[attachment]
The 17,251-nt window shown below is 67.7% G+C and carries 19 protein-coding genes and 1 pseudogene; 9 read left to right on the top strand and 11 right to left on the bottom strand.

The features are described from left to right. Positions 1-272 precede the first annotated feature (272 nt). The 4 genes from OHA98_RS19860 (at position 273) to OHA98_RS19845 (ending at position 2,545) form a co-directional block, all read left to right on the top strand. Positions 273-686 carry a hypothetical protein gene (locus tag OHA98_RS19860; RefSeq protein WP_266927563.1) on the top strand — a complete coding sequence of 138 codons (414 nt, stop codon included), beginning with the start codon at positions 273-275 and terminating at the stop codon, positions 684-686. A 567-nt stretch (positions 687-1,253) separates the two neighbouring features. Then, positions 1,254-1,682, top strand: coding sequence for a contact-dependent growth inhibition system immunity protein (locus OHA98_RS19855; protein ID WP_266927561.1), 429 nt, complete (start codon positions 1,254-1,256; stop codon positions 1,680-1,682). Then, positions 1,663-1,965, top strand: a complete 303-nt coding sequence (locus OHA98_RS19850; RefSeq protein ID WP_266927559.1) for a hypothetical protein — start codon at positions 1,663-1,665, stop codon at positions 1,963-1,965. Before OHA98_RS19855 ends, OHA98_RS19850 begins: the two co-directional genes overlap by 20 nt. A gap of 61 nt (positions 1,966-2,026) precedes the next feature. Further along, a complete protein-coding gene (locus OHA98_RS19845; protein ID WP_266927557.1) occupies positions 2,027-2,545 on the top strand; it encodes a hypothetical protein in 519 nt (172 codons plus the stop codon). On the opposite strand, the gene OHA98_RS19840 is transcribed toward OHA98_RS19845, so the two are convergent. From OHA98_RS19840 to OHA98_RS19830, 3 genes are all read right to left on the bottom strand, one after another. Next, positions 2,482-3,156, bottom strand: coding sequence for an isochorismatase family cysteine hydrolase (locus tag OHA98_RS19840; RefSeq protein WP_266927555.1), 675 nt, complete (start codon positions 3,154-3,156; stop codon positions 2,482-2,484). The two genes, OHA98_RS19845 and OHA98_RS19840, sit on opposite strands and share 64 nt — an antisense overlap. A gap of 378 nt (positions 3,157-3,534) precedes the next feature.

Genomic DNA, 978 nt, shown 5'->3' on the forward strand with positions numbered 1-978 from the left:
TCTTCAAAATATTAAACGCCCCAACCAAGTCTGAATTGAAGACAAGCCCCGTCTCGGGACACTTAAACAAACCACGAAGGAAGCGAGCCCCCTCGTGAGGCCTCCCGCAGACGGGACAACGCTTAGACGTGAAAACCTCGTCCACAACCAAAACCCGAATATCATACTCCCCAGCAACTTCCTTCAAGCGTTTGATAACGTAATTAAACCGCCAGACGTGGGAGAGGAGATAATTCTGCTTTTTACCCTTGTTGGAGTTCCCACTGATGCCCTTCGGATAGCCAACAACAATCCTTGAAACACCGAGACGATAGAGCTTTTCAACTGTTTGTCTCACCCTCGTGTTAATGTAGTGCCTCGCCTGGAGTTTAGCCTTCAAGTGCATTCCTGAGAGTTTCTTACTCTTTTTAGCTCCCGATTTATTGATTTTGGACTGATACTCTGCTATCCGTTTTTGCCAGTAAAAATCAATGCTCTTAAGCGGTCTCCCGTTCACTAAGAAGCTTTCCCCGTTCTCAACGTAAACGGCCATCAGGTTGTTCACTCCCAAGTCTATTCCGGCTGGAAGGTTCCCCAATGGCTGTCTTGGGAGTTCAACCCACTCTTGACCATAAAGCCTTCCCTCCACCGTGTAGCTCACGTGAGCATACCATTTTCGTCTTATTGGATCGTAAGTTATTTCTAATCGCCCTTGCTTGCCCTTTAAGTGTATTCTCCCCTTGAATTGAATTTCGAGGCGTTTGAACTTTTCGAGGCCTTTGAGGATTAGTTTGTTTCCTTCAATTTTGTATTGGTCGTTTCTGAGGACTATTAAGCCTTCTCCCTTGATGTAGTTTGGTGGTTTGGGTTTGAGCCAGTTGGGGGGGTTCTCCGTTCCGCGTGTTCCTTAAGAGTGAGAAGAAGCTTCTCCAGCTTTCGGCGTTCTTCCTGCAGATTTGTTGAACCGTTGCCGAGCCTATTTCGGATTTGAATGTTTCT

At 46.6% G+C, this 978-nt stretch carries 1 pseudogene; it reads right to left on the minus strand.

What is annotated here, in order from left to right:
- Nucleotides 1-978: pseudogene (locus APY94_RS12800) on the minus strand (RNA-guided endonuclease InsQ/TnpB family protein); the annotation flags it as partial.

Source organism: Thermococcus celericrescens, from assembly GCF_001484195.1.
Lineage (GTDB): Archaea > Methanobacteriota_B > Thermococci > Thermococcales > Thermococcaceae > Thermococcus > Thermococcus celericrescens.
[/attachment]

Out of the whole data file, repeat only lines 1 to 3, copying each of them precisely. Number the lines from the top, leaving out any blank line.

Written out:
The 17,251-nt window shown below is 67.7% G+C and carries 19 protein-coding genes and 1 pseudogene; 9 read left to right on the top strand and 11 right to left on the bottom strand.

The features are described from left to right. Positions 1-272 precede the first annotated feature (272 nt). The 4 genes from OHA98_RS19860 (at position 273) to OHA98_RS19845 (ending at position 2,545) form a co-directional block, all read left to right on the top strand. Positions 273-686 carry a hypothetical protein gene (locus tag OHA98_RS19860; RefSeq protein WP_266927563.1) on the top strand — a complete coding sequence of 138 codons (414 nt, stop codon included), beginning with the start codon at positions 273-275 and terminating at the stop codon, positions 684-686. A 567-nt stretch (positions 687-1,253) separates the two neighbouring features. Then, positions 1,254-1,682, top strand: coding sequence for a contact-dependent growth inhibition system immunity protein (locus OHA98_RS19855; protein ID WP_266927561.1), 429 nt, complete (start codon positions 1,254-1,256; stop codon positions 1,680-1,682). Then, positions 1,663-1,965, top strand: a complete 303-nt coding sequence (locus OHA98_RS19850; RefSeq protein ID WP_266927559.1) for a hypothetical protein — start codon at positions 1,663-1,665, stop codon at positions 1,963-1,965. Before OHA98_RS19855 ends, OHA98_RS19850 begins: the two co-directional genes overlap by 20 nt. A gap of 61 nt (positions 1,966-2,026) precedes the next feature. Further along, a complete protein-coding gene (locus OHA98_RS19845; protein ID WP_266927557.1) occupies positions 2,027-2,545 on the top strand; it encodes a hypothetical protein in 519 nt (172 codons plus the stop codon). On the opposite strand, the gene OHA98_RS19840 is transcribed toward OHA98_RS19845, so the two are convergent. From OHA98_RS19840 to OHA98_RS19830, 3 genes are all read right to left on the bottom strand, one after another. Next, positions 2,482-3,156, bottom strand: coding sequence for an isochorismatase family cysteine hydrolase (locus tag OHA98_RS19840; RefSeq protein WP_266927555.1), 675 nt, complete (start codon positions 3,154-3,156; stop codon positions 2,482-2,484). The two genes, OHA98_RS19845 and OHA98_RS19840, sit on opposite strands and share 64 nt — an antisense overlap. A gap of 378 nt (positions 3,157-3,534) precedes the next feature.

Genomic DNA, 978 nt, shown 5'->3' on the forward strand with positions numbered 1-978 from the left: